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To have said no to the girl wanting to ride DS1 bike?

(44 Posts)
sheeplikessleep Wed 24-Aug-11 20:34:25

Took DS1 (3.10) and DS2 to the park today, DS1 rode his bike and left it 'parked up' to the fence alongside the edge of the park.

As we were leaving, spotted a little girl sat on DS1 bike. Her mum was alongside talking to her, getting herself onto her own bike. As we approached, the girl said "is this your bike?" to DS1 and he said yes. She said "can I ride it?" and I said "actually, we are just leaving and I think DS would like to ride it I'm afraid". Her mum just sort of stood staring at me, making no attempt to encourage her DD off the bike and obviously wanting me to let her go on it.

I know this isn't a major thing by any stretch, but was IBU to have said no? I sort of think that it's property and if my DS got on a bike outside a park, I'd have told him to get off it. If it had been the situation that the girls mum had been saying 'come on, get off the bike, it isn't yours', I probably would have said 'it's okay, have a few minutes on it if you like'. But the fact that the mum so obviously expected me to let her DD on it made me dig my heels in a bit.


GypsyMoth Wed 24-Aug-11 20:36:29

Clearly not

But is it really such a big issue to post a thread about?

fifitot Wed 24-Aug-11 20:36:45

No don't think so. If you were going, well you were going. It's a bit cheeky of the mum to let her DD get on the bike. How old was she? (The child that is.)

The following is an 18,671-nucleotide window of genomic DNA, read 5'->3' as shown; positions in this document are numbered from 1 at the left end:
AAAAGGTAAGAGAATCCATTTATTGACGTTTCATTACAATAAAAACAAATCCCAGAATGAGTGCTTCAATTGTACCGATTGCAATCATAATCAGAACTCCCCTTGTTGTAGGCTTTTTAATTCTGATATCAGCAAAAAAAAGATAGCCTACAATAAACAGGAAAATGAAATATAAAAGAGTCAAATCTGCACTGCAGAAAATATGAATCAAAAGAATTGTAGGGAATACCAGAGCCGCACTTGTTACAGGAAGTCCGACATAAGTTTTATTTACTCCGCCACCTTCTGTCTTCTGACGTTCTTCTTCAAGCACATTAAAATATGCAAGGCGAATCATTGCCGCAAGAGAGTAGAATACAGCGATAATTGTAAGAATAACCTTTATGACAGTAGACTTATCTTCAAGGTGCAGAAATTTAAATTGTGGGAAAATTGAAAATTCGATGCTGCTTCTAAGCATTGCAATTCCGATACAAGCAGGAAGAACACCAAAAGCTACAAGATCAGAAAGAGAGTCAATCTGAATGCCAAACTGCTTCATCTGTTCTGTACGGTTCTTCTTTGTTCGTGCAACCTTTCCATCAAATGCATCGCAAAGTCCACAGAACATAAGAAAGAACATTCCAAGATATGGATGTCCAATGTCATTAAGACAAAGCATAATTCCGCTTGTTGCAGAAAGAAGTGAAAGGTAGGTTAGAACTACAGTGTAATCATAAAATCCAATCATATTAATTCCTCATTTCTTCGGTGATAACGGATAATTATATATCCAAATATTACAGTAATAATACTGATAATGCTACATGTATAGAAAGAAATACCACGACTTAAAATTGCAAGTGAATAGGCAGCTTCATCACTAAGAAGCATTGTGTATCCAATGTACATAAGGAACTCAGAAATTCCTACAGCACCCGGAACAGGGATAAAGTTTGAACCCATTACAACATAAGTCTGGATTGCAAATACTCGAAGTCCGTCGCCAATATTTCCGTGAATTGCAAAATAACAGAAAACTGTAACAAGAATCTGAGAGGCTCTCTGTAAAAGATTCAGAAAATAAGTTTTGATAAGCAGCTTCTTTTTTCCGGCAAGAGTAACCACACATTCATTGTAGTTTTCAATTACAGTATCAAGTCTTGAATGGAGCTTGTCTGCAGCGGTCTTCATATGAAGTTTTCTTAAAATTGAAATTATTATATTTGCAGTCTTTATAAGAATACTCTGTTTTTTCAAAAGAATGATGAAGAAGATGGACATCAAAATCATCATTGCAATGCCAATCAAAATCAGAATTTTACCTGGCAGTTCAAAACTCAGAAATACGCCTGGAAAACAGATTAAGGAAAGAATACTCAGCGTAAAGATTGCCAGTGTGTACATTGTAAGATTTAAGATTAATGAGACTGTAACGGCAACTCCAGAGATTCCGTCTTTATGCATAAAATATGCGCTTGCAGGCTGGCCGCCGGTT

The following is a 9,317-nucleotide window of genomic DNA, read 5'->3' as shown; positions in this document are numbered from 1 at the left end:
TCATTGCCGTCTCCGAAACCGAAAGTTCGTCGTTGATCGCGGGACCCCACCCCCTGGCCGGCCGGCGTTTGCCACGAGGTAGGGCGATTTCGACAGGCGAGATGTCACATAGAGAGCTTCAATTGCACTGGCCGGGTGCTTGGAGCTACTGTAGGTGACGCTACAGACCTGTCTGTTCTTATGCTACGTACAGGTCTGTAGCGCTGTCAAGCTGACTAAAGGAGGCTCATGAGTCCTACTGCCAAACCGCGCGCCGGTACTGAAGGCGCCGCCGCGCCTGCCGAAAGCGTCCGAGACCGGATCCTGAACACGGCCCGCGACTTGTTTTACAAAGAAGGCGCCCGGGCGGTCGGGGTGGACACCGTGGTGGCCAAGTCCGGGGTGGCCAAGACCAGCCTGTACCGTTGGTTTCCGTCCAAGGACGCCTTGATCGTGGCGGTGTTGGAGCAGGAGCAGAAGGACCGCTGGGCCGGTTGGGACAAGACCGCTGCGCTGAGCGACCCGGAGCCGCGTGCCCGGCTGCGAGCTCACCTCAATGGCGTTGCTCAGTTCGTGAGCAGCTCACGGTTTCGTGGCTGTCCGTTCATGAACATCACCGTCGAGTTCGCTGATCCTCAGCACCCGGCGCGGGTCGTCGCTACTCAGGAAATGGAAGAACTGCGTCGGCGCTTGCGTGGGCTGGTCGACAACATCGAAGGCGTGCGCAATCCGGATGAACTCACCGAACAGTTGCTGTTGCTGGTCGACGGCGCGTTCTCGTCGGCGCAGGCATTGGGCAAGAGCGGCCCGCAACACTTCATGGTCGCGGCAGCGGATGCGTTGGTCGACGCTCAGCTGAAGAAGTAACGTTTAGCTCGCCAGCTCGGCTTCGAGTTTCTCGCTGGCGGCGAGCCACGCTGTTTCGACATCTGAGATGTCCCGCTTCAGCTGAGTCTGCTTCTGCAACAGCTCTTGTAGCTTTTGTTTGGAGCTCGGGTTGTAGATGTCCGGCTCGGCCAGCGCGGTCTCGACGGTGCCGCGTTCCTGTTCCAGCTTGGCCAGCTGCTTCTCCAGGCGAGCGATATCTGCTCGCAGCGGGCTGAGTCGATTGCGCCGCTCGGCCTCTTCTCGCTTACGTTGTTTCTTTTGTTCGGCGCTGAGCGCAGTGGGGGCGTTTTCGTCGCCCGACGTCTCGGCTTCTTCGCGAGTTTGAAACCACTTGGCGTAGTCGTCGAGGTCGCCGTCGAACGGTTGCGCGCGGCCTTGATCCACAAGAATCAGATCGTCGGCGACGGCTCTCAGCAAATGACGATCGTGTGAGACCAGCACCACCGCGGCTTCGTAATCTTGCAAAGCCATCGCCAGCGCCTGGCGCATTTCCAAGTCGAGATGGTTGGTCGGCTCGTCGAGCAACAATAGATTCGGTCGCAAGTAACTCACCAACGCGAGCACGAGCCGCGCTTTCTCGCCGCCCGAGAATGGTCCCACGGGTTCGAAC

I think she'll get over it.

sheeplikessleep Wed 24-Aug-11 20:38:53

It's not a big deal in the slightest, just by the mums reaction, made me think that maybe I was BU. Curious really, but I know in the scheme of things, it's tiny.

TheMagnificentBathykolpian Wed 24-Aug-11 20:40:06

Do you think she wanted a ride or you caught them trying to make off with it?

sheeplikessleep Wed 24-Aug-11 20:41:25

I think she wanted to ride it, I didn't get the impression that they were going to take it.

fluffles Wed 24-Aug-11 20:44:06

i think she was totally fine to ask you, and you were totally find to say no as it wasn't convenient..

but if you were playing on the swings or something and not using it then it would have been nice to let her have a shot.

YellowDinosaur Wed 24-Aug-11 20:44:10

YANBU and I never let my boys ride on other childrens bikes in this situation. If the person who it belonged to came over and said they could have a go thats fine but they would never have been allowed to get onto it in this situation.

By the way is you nickname because of the fantastic kidsleep sheep clock?

YellowDinosaur Wed 24-Aug-11 20:45:19

ANd if another child wanted to try my boys bikes and they weren't using them I'd always say yes. But you were leaving so clearly needed it - the other mum was unreasonable to not ask her dd to get off at that point

warthog Wed 24-Aug-11 20:46:28


i would have reacted the same. it's because the mum expected you to let her use it.

i hate this massive sense of over-entitlement that half the planet seems to have.

sheeplikessleep Wed 24-Aug-11 20:47:44

Yellowdinosaur, no my name isn't because of the clock. Used to be likessleep, but another poster mis-read it as me having a particular sheep fetish, so I changed it. It was funny at the time, but reading it back it doesn't read as funny now.

GetAwayFromHerYouBitch Wed 24-Aug-11 20:48:14


I would guess maybe the mum reacted like that because she is used to her DD having tantrums and didn't want to be the cause of a fuss.

thisisyesterday Wed 24-Aug-11 20:49:50